Compare and contrast

Of nanny nutritionists and our collective disdain for generation next

One of the "most e-mailed" stories in today's New York Times is an examination of the tension parents and nannies must navigate over the provenance and nutritional sanctity of the little loveys' breakfast bowls and snack packs. The story feints at edginess, making cursory nods at the inevitable class elements and the fact that as cultural currency the topic is firmly wedged between right-thinking and hand-wringing.

Just a few years ago, giving lunch to a 1-year-old was a simple matter of popping open a jar of the Gerber mush du jour. But many parents now feed their children with the precision of chemists and the passion of Alice Waters, and expect sitters to do the same. Fruit juice, once a childhood mainstay, is now considered a sweet slosh of empty calories, and soft drinks are a potential firing offense....

The issue is a trying one even for those gifted in the delicate art of parent-nanny diplomacy. The conflicts are partly a result of the educational and economic divide that leaves many nannies less knowledgeable (or neurotic, take your pick) about nutrition than their employers. But it is also partly a struggle over the emotional issues involved in leaving a child in another person's care.

How precious.

It's been said that an outsider can tell ours is a polarized society simply by taking note of our embrace of the extreme. You know, Hummers and Mini Coopers, anorexic chic and Anna Nicole Smith, the "Left Behind" novels and "Deadwood." And the of-the-moment genre of family issues reportage of which this Times piece seems to be an outgrowth: Concern over the effect that trans-fats and high-fructose corn syrup are having on the underclass and how we might wean them from their Sunny D and microwave-ready egg sandwiches.

If you ask me, The Great Juice Box Conundrum, with its preoccupation with controlling every morsel consumed by one's singular, irreplaceable individual child, is a top-notch distraction from our wholesale inability to invest in children--plural and frequently unwashed. Today's not-so-frequently e-mailed news: The Economic Policy Institute says the number of children who have no health insurance last year grew for the first time in seven years.

Just in case my point's still unmade, let me take one more swing: These are children who cannot go to the doctor today for a chronic, life-threatening condition such as asthma or diabetes, children whose parents probably can only dream of making a forward-thinking nutritional investment in reducing their lifetime chances of suffering cancer. EPI says we can blame the profit-motive for this:

The rate of uninsured children in the United States has increased for the first time in seven years, from 10.8% in 2004 to 11.2% in 2005. From 2004 to 2005, the number of uninsured children grew by 361,000 to a total of 8.3 million uninsured children....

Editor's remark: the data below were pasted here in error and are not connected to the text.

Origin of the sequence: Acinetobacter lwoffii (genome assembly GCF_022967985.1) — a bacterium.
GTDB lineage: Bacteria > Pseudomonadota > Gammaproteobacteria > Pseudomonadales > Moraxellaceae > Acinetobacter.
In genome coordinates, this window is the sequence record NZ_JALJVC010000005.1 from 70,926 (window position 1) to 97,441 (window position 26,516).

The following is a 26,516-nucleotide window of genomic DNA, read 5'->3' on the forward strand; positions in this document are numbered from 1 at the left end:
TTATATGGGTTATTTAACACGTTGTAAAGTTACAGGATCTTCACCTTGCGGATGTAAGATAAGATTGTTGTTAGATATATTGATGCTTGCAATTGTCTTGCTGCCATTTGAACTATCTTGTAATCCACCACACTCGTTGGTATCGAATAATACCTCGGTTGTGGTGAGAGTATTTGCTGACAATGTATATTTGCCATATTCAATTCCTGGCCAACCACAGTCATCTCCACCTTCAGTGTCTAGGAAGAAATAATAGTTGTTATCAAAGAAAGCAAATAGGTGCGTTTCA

Children experienced declines in employer-provided health insurance coverage of 5.1 percentage points in the last five years. In 2000, 65.6% of children had employer-provided coverage, whereas in 2005 only 60.5% did. While the number of children insured by Medicaid or SCHIP increased from 2000 to 2004, 184,000 fewer children (nearly 1%) had Medicaid or SCHIP in 2005 than in 2004.

I have two kids who have become experts at thwarting virtually every anxiety-fueled food edict I've ever laid down. They get Capri Sun from grandpa, breakfast-hour candy from kids on the school bus, slimy, cheap goody bags from other daycare parents, and macaroni and cheese from me on those nights when Mom is worn down from a long day of keeping the health insurance card in her wallet active. And--and--this despite the fact that my older son goes to a school with one of those "evolved" food programs that eschews the processed and doctored. I'm here to tell you that children gravitate toward salt, sugar, and fat, their parents' ideologies notwithstanding.

I'll tell you what's popped up as much bigger problems than the methods used to farm their apples. The kids in my son's second-grade class who are still learning to tell time. The rumor floating around among us remaining tighty-whitey parents at his public school that the withdrawal of our even more uptight kin concentrated so many kids with behavioral diagnoses and learning disabilities in last year's class that more than 40 percent had special needs. The fact that our nearly wholesale retreat from public childcare assistance means my preschooler's cohorts cycle through the Starfish Room too quickly to acquire school readiness skills.

But hey, as a screen onto which to project our end-of-empire anxiety, nannies, who may be persuaded or coerced into making the switch to organic, certainly outweigh the conundrums of the nanny state.

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